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Low Carboyhdrate Dieting

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The basic theory of a low-carbohydrate regimen is: "restricting carbohydrates -- sugar and starch in whatever form, from Popsicles to baked potatoes -- puts the brakes on insulin, the hormone that's responsible not only for storing fat (and worse, keeping it stored) but also for raising blood pressure, damaging blood vessels, and wreaking other bits of havoc throughout the body for those of us who are genetically predisposed to obesity, diabetes, and heart disease.

Ice cream stick

A poor diet makes our body's insulin receptors resistant, requiring ever greater amounts of insulin to respond, which may lead to type 2 diabetes, and secondly that the only way to cut back on this outpouring of insulin is to restrict carbohydrates.

Do calories count? Yes and no. If you are genetically predisposed to being overweight, you are probably genetically predisposed to insulin problems, too, and you may not do as well as others on a restricted-calorie diet unless you cut way back on the carbohydrates. If you have no insulin problems and have a normal metabolism, you may do just fine with a standard diet that simply cuts calories.

Most low-carb diet books profess to be for everyone, but for some, this may not be the way to go. For example, some people will feel foggy and lethargic, and may need more carbohydrates to function well. Since the kidneys are called upon to work harder than usual with this way of eating, everyone should have blood work done before beginning. And anyone with a known kidney problem should avoid low-carb eating.

A sensible, basic low-carb eating plan is as follows:

Protein foods

  • Have protein at every meal -- about one-half gram of protein for every pound of your ideal weight, typically somewhere between 60 to 85 grams unless you're very large or very small.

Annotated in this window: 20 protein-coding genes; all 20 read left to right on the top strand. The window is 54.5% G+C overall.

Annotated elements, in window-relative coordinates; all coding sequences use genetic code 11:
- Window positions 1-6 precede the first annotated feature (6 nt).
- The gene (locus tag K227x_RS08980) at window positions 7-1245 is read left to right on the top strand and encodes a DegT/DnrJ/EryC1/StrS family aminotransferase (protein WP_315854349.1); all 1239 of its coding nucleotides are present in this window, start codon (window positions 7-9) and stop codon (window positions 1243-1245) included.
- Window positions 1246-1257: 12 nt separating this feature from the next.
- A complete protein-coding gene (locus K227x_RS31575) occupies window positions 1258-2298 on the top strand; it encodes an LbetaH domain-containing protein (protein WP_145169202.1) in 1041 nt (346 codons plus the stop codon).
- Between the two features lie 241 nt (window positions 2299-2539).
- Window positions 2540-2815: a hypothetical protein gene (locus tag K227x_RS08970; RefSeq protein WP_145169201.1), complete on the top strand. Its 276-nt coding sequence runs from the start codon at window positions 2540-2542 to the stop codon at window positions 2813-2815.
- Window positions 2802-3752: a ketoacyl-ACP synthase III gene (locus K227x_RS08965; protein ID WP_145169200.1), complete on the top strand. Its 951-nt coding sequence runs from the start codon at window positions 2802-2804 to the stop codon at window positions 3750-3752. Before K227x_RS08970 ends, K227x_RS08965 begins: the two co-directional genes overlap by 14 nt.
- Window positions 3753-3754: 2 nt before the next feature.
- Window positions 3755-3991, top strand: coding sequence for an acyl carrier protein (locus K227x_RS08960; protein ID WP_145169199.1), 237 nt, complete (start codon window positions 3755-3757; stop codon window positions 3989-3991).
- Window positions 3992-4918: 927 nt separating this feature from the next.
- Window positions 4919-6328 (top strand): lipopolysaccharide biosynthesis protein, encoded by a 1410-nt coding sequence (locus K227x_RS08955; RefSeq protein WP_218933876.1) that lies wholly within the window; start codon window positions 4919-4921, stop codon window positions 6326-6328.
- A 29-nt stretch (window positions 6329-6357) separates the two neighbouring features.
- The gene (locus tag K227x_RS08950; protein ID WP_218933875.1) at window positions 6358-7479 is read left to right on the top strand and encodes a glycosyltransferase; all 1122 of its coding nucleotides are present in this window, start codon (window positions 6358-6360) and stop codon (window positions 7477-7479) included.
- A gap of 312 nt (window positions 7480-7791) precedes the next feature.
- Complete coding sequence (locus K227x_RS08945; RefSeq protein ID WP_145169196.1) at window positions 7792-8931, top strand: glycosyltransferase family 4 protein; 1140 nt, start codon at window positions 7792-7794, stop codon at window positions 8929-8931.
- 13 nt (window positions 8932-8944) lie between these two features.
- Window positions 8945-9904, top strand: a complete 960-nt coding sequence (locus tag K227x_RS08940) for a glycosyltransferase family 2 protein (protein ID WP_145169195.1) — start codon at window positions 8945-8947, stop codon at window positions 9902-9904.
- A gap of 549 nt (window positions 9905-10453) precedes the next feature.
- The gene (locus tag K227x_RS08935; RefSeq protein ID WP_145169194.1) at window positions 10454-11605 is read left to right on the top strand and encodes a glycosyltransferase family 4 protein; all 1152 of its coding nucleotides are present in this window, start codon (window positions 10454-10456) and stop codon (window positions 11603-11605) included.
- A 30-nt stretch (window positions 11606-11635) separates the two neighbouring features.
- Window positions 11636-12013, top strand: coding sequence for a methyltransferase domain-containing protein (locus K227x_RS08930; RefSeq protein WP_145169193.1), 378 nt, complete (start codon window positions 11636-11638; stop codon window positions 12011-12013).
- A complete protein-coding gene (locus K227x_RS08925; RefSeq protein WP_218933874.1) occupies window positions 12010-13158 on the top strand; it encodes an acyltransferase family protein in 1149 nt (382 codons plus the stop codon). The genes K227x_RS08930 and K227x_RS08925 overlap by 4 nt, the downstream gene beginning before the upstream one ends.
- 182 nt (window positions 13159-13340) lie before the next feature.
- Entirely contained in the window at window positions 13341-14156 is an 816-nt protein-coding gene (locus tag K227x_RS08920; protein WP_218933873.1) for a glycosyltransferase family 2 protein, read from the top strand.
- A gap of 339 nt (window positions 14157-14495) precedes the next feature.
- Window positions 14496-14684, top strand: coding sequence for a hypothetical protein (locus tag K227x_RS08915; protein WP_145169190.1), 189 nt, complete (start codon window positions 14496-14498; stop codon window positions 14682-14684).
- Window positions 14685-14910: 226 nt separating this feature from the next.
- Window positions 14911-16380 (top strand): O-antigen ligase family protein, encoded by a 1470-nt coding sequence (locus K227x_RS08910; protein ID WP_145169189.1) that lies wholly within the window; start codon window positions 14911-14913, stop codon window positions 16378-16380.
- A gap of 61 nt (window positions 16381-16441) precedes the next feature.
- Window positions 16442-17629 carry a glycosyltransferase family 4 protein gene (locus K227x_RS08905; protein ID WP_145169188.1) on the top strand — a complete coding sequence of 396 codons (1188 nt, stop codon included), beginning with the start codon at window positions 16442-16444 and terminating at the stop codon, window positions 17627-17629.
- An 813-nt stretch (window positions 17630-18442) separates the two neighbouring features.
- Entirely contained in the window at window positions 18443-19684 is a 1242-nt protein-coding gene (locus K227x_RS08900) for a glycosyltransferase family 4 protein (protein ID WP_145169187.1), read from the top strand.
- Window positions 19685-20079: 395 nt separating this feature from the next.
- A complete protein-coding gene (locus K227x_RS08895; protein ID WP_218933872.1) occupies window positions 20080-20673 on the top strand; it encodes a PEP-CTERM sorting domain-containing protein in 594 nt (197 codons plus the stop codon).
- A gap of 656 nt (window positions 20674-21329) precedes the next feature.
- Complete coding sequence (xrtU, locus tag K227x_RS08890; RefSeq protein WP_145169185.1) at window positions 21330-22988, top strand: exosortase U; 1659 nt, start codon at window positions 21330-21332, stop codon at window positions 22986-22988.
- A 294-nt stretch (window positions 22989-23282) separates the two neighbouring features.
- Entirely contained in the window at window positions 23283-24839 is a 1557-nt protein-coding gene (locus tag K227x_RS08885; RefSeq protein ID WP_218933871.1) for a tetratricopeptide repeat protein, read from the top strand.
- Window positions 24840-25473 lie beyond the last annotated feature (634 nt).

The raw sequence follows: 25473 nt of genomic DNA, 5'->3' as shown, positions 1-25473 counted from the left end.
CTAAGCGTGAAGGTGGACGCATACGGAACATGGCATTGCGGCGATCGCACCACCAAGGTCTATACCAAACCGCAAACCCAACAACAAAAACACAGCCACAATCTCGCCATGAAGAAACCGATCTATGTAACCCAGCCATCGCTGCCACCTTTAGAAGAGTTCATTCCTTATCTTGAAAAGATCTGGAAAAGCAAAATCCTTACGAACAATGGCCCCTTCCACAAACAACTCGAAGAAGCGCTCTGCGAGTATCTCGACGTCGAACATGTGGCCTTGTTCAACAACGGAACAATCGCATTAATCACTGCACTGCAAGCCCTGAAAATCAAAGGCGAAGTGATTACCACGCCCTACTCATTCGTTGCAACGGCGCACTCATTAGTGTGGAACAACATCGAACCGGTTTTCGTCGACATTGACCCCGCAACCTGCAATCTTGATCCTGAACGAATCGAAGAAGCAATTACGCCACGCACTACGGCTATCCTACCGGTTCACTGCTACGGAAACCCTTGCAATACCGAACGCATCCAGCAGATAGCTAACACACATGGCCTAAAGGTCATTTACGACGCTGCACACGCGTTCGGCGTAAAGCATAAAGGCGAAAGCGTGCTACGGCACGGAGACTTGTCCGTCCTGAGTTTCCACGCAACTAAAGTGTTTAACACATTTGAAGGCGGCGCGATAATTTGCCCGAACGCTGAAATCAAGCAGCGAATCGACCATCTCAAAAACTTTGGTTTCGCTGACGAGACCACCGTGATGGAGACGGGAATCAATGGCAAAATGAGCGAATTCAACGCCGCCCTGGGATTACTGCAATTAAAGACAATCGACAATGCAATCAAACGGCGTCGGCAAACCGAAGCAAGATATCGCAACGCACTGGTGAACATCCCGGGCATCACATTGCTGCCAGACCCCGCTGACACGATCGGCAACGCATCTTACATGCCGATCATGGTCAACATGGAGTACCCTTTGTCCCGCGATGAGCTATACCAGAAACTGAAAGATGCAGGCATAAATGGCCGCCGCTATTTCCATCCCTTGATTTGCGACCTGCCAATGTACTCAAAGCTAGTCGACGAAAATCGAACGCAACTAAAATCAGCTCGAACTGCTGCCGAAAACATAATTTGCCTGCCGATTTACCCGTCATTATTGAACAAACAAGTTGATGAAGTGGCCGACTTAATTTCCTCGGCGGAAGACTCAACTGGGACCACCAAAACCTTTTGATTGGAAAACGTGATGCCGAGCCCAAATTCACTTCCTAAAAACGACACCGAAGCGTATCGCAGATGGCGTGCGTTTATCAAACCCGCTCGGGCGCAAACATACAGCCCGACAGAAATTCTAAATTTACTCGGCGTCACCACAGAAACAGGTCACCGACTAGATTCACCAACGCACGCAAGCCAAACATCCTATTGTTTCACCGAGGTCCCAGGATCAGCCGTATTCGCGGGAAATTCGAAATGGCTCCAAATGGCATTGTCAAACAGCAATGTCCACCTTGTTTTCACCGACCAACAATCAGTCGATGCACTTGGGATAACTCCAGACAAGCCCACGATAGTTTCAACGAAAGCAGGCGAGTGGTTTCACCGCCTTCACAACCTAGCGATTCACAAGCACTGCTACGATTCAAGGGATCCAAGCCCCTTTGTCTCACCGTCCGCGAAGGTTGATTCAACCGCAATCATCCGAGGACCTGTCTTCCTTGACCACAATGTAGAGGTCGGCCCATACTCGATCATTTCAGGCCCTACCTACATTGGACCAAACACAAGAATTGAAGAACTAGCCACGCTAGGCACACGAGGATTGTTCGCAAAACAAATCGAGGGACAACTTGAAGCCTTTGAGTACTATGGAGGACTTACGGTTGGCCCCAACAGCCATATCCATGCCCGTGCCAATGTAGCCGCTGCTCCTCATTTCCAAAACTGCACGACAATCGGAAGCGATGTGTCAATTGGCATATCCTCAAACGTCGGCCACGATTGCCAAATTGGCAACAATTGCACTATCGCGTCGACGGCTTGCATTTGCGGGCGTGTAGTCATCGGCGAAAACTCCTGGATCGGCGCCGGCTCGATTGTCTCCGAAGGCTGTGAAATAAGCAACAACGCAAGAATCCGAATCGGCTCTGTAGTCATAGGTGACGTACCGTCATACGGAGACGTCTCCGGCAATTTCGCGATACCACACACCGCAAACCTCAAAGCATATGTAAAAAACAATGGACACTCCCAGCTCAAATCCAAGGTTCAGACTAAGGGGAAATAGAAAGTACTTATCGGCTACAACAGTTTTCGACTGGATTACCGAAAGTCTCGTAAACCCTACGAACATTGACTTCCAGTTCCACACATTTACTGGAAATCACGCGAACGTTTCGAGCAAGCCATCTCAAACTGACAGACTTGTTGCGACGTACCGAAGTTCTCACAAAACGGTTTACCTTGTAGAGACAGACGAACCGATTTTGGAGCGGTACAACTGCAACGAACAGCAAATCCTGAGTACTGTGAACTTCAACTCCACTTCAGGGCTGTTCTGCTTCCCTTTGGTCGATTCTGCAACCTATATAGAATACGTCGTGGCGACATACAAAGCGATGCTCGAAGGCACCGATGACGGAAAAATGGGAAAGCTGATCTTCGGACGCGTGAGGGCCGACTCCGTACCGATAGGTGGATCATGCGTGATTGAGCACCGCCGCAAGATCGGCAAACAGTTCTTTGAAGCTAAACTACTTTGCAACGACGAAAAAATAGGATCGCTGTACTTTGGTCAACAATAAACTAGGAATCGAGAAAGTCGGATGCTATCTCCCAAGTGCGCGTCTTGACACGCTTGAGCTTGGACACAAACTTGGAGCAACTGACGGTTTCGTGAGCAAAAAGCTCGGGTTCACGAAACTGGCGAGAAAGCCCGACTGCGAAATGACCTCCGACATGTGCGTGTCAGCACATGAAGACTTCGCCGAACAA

• For weight loss, keep the carbohydrates low, anywhere from zero to 30 grams daily.
  • Choose whole foods, organic if possible, and raw, ideally. The more fiber, the better.
  • Avoid nearly everything white -- potatoes, rice, bread, flour, sugar, popcorn. Of course, this doesn't include cauliflower, turnips or giant white radishes.
  • Eat fruit at breakfast, particularly low-carb fruits, such as berries, melons, peaches, kiwifruit. Half a banana is all you get.
  • Although you are allowed cream and butter, save it for treats, and cut down on them if you are trying to lose weight.
  • Choose cold-pressed olive and nut oils, and avoid processed oils, partially hydrogenated fats and margarine.
  • Eat dinner early and make it minimal.

The U.S. Department of Agriculture is developing a well-funded, long-term study of various diets popular today. Until the research is in, conventional wisdom is withholding approval while granting that low-carb diets do work for many. According to James Hill, PhD, the director of the Center for Human Nutrition at the University of Colorado Health Sciences Center in Denver, "The problem I have with all the diets is not that people don't lose weight -- they do, and for some it feels like the greatest thing ever. My concern is that we have nothing to suggest that these diets work in the long term. This kind of research is missing."

Then are these diets dangerous? "That's the debate going on today," Hill continues. "All that protein really makes your kidneys work very hard. One school of thought is that the high-protein content of these diets is damaging to the kidneys." But, he adds, the most recent data shows that at least the "markers for kidney damage do not show a problem," and so probably in the short-term these diets are not dangerous".

Another question, though, is whether the high-fat content of most of these diets is detrimental to our health, as high-fat diets have been shown to be factors in heart disease and some types of cancer. "For lower risk of cancer and other chronic diseases, the scientific evidence goes against the low-carbohydrate, high-protein diets," states Melanie Polk, RD, director of nutrition education at the American Institute for Cancer Research (AICR) in Washington, DC.

An AICR report reviewed some 4,500 diet and cancer studies from around the world comparing diet and cancer rates and found that a mostly plant-based -- in other words, high carbohydrate -- diet was protective against cancer and many chronic diseases. "vegetables, fruits and grains are foods low in protein but high in carbohydrates, but also high in vitamins, minerals, phytochemicals, dietary fiber -- and we know all of these things are protective. Beans are high in vegetable protein but low in fat. We need to eat more plant-based food and less animal food, the exact opposite of a lot of these fad diets.

One criticism of the low-carbohydrate, high-protein diets has been the lack of food choices and the resulting difficulty that some people have staying within the limited choices over the long term. Experts are still wary of promoting this form of low-carb diet until long-term studies can be completed.

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